How did a company that started as a textile loom manufacturing company in the early 19th century, transform into one of the biggest Auto Makers the world has seen? Part of this has to do with what is referred to as the “Toyota Way”.
So what is the Toyota Way? In its simplest form, it is 2 basic principles. Kaizen – which means continuous improvement. And respect for people. This can be expanded to form an entire industry of Business Management. And it is no exaggeration to say that many other industries have followed suit, and implemented parts of Toyota’s philosophy in meeting the demands of the modern industrial era.
On the inauguration of the Toyota Motor Corporation in 1937, Kiichiro Toyoda – who was the son of Toyoda Automatic Loom Works founder, Sakichi Toyoda, exclaimed – “Each person fulfilling his or hers duties to the utmost can generate great power when gathered together”. This deeply ingrained philosophy of personal responsibility, meant that whereas in the early years of Toyota, when their more illustrious American motor manufacturers like Ford, and Chevrolet had already been churning out motor cars for years, Toyota was able to overtake them in a matter of years by getting more out of what limited resources were available at the time. Toyota coined the term Just-In-Time production system to describe their production system, that pioneered their unique “pull” system where no time or raw materials were wasted in overproduction that was the norm in traditional “push” systems. Having started in the motor industry after the Americans, also meant that they had a clear and precise goal. “Beat the American firms at their own game and become the worlds leading Auto Maker in a few years.” This enabled Toyota to have a laser-like focus in working towards achieving this goal – a goal which they officially achieved in 2008 by surpassing GM in total worldwide vehicle sales. This was the first time in 77 years that anyone other than GM held the top spot for most number of vehicle sales.
Another basic principle of the Toyota Production system was the Five Why’s. When confronted with any problem in the system, 5 why’s were to be asked, and after 5 why’s one would be confronted with the How, wherein would lie the solution to the problem. So if there was a failure in the assembly line, instead of just having the faulty equipment fixed, one would need to question why did this piece of equipment fail. This would lead to an answer similar to “because the part concerned overheated”. Asking another why would lead to “because there was insufficient lubrication or ventilation”. Asking why yet again would lead to “because maintenance wasn’t completed on time”. Ask why again – and this would perhaps lead to “because nobody knew that it was due for maintenance”. This would lead to a review of the system, ensuring the maintenance schedules were updated and everyone involved made aware of this. This relentless pursuit of improvement lies at the heart of the Toyota Way!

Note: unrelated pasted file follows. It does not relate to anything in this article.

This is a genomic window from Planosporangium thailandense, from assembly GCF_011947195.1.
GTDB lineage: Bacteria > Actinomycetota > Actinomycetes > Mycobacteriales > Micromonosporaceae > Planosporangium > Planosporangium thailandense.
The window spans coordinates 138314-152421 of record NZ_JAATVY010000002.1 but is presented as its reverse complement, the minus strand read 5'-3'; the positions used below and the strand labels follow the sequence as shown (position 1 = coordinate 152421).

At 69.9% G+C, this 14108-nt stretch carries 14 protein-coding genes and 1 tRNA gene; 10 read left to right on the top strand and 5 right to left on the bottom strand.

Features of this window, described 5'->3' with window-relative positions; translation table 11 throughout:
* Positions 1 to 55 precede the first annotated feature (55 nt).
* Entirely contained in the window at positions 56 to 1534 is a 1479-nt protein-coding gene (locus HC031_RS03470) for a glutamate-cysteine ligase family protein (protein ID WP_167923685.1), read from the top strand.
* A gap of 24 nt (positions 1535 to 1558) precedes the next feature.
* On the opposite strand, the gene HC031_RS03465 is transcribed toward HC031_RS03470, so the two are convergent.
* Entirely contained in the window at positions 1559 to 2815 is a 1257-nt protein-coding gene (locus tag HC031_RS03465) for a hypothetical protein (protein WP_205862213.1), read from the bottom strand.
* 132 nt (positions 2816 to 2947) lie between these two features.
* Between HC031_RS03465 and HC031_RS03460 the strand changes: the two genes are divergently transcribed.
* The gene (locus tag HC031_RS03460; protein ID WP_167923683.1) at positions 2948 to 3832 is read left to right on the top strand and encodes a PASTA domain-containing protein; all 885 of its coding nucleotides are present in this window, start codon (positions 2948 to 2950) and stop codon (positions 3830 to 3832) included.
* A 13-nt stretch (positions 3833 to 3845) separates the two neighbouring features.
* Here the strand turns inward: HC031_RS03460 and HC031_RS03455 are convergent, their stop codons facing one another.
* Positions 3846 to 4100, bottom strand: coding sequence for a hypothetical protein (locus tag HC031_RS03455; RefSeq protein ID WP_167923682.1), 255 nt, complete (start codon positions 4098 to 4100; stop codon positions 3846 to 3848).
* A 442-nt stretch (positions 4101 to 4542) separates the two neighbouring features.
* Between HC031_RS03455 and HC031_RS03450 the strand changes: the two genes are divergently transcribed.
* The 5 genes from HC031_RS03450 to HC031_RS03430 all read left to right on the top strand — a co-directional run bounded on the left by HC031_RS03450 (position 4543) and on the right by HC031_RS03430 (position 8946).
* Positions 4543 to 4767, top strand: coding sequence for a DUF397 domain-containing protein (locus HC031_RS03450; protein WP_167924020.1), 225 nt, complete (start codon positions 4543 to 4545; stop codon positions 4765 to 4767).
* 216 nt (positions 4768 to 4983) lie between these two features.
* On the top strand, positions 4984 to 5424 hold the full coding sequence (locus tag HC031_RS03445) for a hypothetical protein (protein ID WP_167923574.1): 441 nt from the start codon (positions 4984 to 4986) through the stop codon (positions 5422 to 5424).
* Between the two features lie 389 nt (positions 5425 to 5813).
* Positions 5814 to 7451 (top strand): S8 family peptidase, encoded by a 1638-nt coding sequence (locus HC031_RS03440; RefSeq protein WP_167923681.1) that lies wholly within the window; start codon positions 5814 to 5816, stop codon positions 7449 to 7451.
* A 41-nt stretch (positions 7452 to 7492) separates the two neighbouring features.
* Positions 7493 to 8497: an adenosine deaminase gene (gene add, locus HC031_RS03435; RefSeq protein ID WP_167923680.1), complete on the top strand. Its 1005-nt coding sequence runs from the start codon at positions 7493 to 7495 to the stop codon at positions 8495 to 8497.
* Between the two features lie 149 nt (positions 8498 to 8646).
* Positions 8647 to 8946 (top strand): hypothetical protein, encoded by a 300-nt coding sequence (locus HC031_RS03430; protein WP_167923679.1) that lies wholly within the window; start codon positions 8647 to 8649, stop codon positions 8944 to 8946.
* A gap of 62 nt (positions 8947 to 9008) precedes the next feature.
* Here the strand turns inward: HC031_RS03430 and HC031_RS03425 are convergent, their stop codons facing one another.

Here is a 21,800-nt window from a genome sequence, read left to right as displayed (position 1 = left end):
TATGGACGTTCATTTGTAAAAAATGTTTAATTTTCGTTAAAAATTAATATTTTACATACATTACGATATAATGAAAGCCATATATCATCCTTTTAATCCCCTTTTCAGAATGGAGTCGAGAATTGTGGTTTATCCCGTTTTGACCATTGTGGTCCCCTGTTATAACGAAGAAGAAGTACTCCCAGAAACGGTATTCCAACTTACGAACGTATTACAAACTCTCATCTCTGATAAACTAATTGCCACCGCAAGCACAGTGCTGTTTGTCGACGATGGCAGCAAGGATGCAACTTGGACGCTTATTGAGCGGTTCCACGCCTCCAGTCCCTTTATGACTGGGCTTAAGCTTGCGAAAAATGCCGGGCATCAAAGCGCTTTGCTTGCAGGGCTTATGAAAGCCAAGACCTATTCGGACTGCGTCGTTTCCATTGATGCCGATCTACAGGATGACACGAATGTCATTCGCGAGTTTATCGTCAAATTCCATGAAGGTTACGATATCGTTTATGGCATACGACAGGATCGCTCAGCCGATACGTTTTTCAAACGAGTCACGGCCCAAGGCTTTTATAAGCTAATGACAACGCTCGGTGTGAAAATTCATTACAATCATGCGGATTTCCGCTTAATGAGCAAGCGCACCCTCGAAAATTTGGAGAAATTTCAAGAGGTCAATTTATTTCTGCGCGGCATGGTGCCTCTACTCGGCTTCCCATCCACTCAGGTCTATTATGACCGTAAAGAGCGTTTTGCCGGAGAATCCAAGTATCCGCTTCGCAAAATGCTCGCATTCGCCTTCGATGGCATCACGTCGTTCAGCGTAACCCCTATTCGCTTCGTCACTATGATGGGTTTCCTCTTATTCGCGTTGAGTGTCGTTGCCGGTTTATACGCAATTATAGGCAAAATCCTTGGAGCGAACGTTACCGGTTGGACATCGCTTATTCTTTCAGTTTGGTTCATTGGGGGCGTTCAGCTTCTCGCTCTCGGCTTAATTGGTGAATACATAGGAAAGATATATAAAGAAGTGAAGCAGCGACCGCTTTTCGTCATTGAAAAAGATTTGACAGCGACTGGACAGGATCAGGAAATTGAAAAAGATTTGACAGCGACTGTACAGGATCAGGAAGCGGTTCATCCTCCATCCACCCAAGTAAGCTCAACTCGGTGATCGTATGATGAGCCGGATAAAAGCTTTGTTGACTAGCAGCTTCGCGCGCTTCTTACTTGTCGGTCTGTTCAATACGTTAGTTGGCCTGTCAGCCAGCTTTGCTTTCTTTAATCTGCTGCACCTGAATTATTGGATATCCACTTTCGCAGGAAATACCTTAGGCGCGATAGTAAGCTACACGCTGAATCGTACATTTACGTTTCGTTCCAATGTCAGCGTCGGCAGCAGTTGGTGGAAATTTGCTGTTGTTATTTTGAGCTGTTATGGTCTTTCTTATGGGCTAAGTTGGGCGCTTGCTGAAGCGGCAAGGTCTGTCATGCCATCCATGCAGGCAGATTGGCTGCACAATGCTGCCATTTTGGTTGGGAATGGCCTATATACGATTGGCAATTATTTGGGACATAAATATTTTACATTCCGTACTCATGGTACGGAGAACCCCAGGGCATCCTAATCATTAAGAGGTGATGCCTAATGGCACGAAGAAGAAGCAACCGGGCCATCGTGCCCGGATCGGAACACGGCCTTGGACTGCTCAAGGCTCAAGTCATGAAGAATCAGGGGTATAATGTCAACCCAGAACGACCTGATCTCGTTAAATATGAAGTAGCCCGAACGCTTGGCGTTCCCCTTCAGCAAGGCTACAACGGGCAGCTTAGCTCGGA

Perhaps Toyota’s biggest success in applying this principal of Kaizen though, lies in another sphere altogether. Progressing as a modern society together with safeguarding the environment around us. This forward planning and thinking of Toyota ensured that while other Auto Makers were still producing gas guzzling vehicles, Toyota was well on the way of researching better ways to build the motor vehicle. This culminated in the development of their Hybrid technology and their flagship Toyota Prius – the best-selling hybrid vehicle in the world. For the second year running, Toyota has also been named the top “Green” company in the world. This is quite a remarkable achievement considering that the car industry traditionally produced carbon spewing machines. As a Kodawari certified dealership, we at Durban South Toyota, are also strictly bound and audited by Toyota SA, to ensure we follow their goals of sustainability, and development of a society in harmony with nature.
And it is these same basic principles that we can all apply to our own lives, in taking personal responsibility in our jobs, personal lives and all other dealings, to make sure we do our best, with what we have, and right where we are!
I hope you enjoyed this post, and if you want to learn more of the Toyota Way, there are literally hundreds of books available on Amazon on the subject, one of which I would highly recommend is the Toyota Production System: Beyond Large Scale Production by Taiichi Ohno.